August 7, 2019 | News | No Comments
Stomp contributor Anonymous was looking forward to having supper that he dabao-ed from a stall in Jurong West, but lost his appetite upon discovering a cockroach in his food.
Anonymous said he had purchased minced meat noodles at Block 501 Jurong West Street 51 on Sunday (Aug 4), at around 3.45am.
He told Stomp: “I bought a packet of dry bak chor mee from a famous fishball noodle stall which can be seen practically in every neighbourhood – Fei Siong.
“As I was taking the second bite, I wanted to pick out a mushroom from the corner of the packet.
“However, to my horror and disgust, what I had picked out from the packet was actually a cockroach with all its parts intact!
“I immediately puked out the noodles in my mouth.”
According to Anonymous, he returned to stall, whose staff offered him a replacement packet.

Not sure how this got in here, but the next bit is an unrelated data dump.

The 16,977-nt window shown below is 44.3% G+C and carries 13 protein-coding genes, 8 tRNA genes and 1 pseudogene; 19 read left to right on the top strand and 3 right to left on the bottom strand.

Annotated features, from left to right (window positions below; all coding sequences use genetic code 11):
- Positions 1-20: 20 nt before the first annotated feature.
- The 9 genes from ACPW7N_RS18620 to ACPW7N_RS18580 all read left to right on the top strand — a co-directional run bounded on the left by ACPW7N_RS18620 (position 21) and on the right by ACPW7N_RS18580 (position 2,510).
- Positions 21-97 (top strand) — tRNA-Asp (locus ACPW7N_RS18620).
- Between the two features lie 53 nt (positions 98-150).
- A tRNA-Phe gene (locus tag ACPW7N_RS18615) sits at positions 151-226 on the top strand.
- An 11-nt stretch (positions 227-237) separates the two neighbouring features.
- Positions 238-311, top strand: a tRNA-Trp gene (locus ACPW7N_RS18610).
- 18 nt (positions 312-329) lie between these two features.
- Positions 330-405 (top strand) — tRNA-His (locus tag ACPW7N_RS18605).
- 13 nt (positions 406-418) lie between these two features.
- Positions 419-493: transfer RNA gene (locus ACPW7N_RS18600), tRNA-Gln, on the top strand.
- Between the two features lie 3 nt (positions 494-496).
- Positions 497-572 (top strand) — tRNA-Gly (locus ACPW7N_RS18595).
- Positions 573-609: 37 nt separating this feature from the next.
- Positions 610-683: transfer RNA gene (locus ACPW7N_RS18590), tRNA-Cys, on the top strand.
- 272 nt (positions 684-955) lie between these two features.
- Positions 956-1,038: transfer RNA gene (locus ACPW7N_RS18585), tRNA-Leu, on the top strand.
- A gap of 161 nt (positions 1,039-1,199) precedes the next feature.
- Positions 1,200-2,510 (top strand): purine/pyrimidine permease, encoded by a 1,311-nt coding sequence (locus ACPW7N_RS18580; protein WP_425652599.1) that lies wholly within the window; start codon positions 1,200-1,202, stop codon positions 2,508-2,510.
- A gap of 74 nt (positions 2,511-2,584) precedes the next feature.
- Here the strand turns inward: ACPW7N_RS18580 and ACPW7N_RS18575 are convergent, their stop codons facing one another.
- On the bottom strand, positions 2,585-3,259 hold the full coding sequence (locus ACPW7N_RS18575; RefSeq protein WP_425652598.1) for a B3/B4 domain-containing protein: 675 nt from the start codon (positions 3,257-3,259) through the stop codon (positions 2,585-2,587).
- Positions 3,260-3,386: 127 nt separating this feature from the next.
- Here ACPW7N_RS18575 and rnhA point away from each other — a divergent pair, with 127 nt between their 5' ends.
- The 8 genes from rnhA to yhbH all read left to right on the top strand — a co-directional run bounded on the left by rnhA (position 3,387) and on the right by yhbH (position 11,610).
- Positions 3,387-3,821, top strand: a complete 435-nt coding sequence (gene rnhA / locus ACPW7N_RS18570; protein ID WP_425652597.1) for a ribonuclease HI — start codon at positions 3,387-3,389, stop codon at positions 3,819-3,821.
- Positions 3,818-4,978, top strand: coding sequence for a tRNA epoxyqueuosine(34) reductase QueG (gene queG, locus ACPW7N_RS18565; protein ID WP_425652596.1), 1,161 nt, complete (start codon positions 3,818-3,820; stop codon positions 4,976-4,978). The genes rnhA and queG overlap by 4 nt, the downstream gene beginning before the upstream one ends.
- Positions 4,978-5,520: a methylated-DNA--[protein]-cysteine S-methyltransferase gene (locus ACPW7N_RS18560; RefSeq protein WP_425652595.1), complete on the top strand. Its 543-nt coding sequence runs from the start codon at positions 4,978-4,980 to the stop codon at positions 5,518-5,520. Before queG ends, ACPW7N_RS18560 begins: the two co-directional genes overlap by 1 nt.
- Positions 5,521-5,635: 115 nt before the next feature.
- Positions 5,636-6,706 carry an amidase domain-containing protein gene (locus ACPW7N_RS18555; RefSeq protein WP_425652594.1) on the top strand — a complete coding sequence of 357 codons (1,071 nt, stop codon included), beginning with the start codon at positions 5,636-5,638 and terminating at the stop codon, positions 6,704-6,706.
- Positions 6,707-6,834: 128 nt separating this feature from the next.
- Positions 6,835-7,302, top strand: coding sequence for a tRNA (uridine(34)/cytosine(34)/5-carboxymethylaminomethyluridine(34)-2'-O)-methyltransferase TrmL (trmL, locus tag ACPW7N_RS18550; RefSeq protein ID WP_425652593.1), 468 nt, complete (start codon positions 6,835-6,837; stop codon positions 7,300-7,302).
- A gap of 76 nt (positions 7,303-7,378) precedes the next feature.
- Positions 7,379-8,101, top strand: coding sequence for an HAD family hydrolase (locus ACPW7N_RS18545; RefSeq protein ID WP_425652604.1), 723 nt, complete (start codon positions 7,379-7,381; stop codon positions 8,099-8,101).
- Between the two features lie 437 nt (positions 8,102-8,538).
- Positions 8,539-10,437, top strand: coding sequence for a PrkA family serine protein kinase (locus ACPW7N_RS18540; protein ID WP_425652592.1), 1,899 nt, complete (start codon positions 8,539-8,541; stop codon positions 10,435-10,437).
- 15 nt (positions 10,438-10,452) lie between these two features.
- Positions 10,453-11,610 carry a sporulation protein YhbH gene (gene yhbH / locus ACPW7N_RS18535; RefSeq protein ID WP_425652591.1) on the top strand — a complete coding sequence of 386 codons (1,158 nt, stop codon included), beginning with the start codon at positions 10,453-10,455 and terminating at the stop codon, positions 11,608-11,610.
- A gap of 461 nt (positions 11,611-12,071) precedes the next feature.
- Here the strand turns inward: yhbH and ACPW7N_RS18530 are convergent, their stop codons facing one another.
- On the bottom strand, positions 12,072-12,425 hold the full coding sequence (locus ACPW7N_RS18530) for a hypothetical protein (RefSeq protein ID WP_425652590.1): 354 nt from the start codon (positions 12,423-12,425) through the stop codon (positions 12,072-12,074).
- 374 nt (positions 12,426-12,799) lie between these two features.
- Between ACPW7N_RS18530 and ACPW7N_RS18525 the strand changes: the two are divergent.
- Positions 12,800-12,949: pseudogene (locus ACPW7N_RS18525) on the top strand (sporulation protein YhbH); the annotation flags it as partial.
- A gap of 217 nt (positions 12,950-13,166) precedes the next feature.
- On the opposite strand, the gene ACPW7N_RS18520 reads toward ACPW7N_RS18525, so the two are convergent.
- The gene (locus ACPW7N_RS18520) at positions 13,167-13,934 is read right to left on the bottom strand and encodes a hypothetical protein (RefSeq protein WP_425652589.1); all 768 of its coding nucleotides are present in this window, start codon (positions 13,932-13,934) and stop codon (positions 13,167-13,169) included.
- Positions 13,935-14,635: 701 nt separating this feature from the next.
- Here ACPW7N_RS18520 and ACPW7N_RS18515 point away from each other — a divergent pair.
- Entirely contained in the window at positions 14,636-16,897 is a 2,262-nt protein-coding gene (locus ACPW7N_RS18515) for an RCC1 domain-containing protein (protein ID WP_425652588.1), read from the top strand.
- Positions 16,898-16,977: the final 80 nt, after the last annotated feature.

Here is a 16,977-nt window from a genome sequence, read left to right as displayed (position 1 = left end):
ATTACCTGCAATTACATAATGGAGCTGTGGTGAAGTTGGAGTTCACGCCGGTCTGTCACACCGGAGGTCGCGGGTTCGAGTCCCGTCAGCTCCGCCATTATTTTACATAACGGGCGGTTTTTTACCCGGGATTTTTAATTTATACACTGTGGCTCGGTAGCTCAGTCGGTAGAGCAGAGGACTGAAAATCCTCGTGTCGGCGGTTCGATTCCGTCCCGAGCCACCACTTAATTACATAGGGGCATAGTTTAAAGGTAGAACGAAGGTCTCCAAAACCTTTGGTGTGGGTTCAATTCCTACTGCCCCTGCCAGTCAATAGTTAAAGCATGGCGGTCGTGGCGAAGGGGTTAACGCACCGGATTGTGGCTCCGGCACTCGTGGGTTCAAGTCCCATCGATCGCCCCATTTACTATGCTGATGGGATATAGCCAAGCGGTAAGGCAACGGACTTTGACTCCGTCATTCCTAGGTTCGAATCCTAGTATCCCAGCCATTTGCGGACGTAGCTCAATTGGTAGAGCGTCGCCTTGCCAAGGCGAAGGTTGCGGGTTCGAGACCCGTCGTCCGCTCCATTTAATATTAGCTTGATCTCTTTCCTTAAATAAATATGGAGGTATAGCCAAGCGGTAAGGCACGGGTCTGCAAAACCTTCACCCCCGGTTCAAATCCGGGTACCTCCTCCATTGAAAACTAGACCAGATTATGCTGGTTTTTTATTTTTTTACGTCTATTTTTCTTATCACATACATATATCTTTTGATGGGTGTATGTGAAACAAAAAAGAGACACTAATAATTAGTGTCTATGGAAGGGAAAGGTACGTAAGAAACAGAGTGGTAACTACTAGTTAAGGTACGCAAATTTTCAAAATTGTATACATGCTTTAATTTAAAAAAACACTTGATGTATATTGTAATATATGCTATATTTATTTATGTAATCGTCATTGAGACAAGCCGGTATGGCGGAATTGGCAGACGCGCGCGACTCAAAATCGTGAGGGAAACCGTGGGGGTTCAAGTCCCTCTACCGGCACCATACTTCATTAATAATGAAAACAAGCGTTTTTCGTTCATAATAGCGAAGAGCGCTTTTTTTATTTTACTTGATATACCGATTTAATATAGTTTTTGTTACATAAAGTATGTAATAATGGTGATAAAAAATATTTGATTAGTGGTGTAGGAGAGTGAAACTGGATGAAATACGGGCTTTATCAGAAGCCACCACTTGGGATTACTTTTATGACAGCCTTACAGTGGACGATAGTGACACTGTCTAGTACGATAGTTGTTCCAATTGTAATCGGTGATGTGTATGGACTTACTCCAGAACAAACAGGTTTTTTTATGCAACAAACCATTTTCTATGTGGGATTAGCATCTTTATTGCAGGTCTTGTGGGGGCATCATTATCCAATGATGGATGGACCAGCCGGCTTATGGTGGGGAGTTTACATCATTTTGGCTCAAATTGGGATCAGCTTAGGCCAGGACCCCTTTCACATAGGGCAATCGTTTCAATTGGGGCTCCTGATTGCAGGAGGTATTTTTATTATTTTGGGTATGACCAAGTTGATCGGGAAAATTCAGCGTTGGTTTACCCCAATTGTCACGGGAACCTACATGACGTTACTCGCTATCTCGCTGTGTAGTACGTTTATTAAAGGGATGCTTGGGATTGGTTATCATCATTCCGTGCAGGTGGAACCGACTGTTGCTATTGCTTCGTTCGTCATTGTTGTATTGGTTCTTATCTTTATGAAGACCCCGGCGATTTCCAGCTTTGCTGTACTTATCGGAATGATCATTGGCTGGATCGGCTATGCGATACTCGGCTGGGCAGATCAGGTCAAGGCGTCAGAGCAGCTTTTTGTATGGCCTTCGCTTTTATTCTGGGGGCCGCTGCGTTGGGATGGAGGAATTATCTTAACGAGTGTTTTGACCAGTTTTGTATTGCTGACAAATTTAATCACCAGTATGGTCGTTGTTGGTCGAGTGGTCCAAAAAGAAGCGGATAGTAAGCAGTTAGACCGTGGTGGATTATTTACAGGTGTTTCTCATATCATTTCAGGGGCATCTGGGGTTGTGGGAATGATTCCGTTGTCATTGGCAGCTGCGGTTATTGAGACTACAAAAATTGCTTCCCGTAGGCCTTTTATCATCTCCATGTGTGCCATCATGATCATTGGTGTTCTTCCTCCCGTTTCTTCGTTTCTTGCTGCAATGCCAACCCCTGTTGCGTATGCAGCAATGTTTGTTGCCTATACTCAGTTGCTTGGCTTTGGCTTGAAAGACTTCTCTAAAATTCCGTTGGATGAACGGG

“I declined the offer (who would take this offer up?!). He then offered to refund me. Of course, I chose the latter,” added the Stomp contributor.
“Knowing that part of the standard procedures for bak chor mee is stirring the mushrooms, minced meat and noodles together, I wonder how much bacteria the cockroach had, how long the cockroach had been in the pot (if it was drowned), what kind of bacteria I had eaten, and how many other consumers had unknowingly been affected.
“I do not blame the stall assistant as I suspect that the cockroach had probably drowned itself in the pot of mushrooms.
“If you have noticed, Fei Siong and other fishball noodle stalls have a pot of mushrooms on a slow cooker for their bak chor mee.
“We, as consumers, will not know what else is in the pot of mushrooms.
“If the pot is properly and fully covered, other ‘things’ will not have a chance to climb into the pot.
“However, this step might sometimes be disregarded due to convenience’s sake.
“I sincerely hope this serves as a reminder for all consumers and fishball noodle stall owners.”
Fei Siong did not respond to Stomp’s queries by press time.bak chor mee, cockroach, Mushroom